Secret emoji ‘slang’ teens use to make drug deals revealed

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Secret emoji 'slang' teens use to make drug deals revealed

Teenagers are buying deadly drugs from strangers on social media — and they don’t even have to name the narcotic they’re looking for.

According to the Drug Enforcement Agency (DEA), tech-savvy teens simply message a sequence of emojis that symbolize the substance they’re after so that their dealer can avoid any kind of digital detection.

The secret codes also help youngsters keep their habits a secret from their parents, who likely have no idea what the emojis actually represent.

Now, the DEA has released a chart titled “Emoji Drug Code: Decoded ” to raise awareness about the cryptic set of symbols amid the soaring number of adolescent overdose deaths.

“This reference guide is intended to give parents, caregivers, educators and other influencers a better sense of how emojis are being used in conjunction with illegal drugs,” the federal agency wrote.

The DEA has released a chart titled "Emoji Drug Code: Decoded " to raise awareness about the cryptic set of symbols to stop the illegal orders in their tracks.
The DEA has released a chart titled “Emoji Drug Code: Decoded ” to raise awareness about the cryptic set of symbols to stop the illegal orders in their tracks.
DEA

According to the chart, Percocet and oxycodone can be ordered simply by sending emojis of a pill, a blue dot and a banana.

Heroin, on the other hand, can soon be on a teen’s doorstep if they text an emoji of a brown heart and an emoji of a dragon.

The DEA claims there are emojis that symbolize a request for “high potency” drugs. If you see a bomb, firework or rocket ship emoji in your teen’s text chain, you might want to be on alert.

Heartbroken parents Stu and Deb Schmill wish they knew more about the dangers of digital drug orders before their 18-year-old daughter, Becca, died from an overdose in 2020.

Becca Schmill, 18, died from a drug overdose after using slang to order narcotics from a dealer on Snapchat.
Becca Schmill, 18, died from a drug overdose after using slang to order narcotics from a dealer on Snapchat.
Becca Schmill Foundation

According to the parents, the youngster used digital shorthand to order deadly drugs off Snapchat.

“We didn’t realize just how easy it was for her to have drugs delivered basically to our door,” dad Stu told NBC News.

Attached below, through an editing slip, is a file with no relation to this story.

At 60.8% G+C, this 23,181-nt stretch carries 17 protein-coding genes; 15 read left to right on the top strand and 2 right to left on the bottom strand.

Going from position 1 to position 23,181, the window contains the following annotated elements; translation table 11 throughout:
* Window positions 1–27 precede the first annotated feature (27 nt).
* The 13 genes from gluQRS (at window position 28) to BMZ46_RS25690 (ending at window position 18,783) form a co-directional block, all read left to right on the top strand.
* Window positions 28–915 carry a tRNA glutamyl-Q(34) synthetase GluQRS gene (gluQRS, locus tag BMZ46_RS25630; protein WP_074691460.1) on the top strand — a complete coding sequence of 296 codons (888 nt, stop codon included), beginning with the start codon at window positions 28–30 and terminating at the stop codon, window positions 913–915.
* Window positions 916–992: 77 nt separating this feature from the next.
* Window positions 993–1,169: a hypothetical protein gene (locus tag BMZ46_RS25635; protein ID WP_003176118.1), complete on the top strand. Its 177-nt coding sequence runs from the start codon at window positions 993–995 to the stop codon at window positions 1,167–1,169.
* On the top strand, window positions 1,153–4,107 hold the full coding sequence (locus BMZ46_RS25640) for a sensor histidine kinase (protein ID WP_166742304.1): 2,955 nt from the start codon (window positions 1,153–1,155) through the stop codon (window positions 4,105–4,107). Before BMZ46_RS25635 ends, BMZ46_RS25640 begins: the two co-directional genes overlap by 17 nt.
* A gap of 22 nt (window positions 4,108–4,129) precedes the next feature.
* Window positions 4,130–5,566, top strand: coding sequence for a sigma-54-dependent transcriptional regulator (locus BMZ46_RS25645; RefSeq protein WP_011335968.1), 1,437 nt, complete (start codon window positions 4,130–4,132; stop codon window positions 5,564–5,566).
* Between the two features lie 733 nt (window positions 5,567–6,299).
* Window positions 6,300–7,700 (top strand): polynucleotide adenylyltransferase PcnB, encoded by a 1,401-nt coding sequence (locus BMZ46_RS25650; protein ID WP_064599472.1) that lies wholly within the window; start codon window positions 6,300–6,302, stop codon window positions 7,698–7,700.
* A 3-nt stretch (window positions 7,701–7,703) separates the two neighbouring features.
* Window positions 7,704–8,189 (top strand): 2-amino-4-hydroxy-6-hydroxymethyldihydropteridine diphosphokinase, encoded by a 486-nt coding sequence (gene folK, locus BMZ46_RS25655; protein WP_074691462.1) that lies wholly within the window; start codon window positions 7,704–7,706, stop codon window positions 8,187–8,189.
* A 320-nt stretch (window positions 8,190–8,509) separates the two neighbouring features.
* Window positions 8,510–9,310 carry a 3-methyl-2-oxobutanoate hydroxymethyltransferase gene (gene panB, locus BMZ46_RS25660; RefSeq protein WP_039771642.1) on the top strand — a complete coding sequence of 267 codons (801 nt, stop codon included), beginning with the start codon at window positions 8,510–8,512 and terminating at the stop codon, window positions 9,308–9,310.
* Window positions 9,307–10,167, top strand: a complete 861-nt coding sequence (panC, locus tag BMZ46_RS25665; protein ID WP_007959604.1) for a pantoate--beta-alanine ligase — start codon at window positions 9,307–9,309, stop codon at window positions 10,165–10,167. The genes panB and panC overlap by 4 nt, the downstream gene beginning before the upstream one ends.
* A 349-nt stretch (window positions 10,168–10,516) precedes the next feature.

Sadly, Schmill’s story is strikingly similar to many others across the country.

According to the Journal of the American Medical Association, the overdose death rate for teenagers nearly doubled from 492 in 2019 to 954 in 2020. They jumped another 20% in 2021.

And it’s not just emojis that teenagers are using to avoid detection, with opaque slang terms also thrown into the mix.

Eric Feinberg, who works with the non-profit Coalition for a Safer Web, says there is a whole secret language used by teens and their dealers.

“The word ‘plug’ means ‘hook me up’” with drugs,” Feinberg told NBC News, “And misspelled words like “pilz” (pills), “xanaz” (Xanax), “cush” (marijuana) facilitate open discussion without triggering social media safeguards.”

The overdose death rate for teenagers almost doubled in 2020, before rising by a further 20 percent last year.
The overdose death rate for teenagers almost doubled in 2020, before rising by a further 20 percent last year.
Getty Images/iStockphoto

Spokespeople from both Snapchat and Instagram told NBC News they “prohibit the sale of illicit drugs” on their platforms. Both companies further claimed they use cutting-edge technologies to “proactively” detect any accounts associated with drug dealers.

The Post has reached out to the social media apps for further comment.

Not only are drugs becoming easier to order for teenagers, they’re also becoming deadlier, according to a previous report published in The Post.

“There has been a huge rise in illicitly manufactured prescription pills that contain fentanyl, at least 30% of which have doses that can kill someone,” the National Institute on Drug Abuse director Dr. Nora D. Volkow stated in that article. “We believe this may be one of the factors that’s putting teenagers at a higher risk for overdose mortality.”  

Back in January, a drug dealer was charged with murder after selling fentanyl to a 12-year-old girl who fatally overdosed. The tween had reportedly used a slang term to request her drug order.

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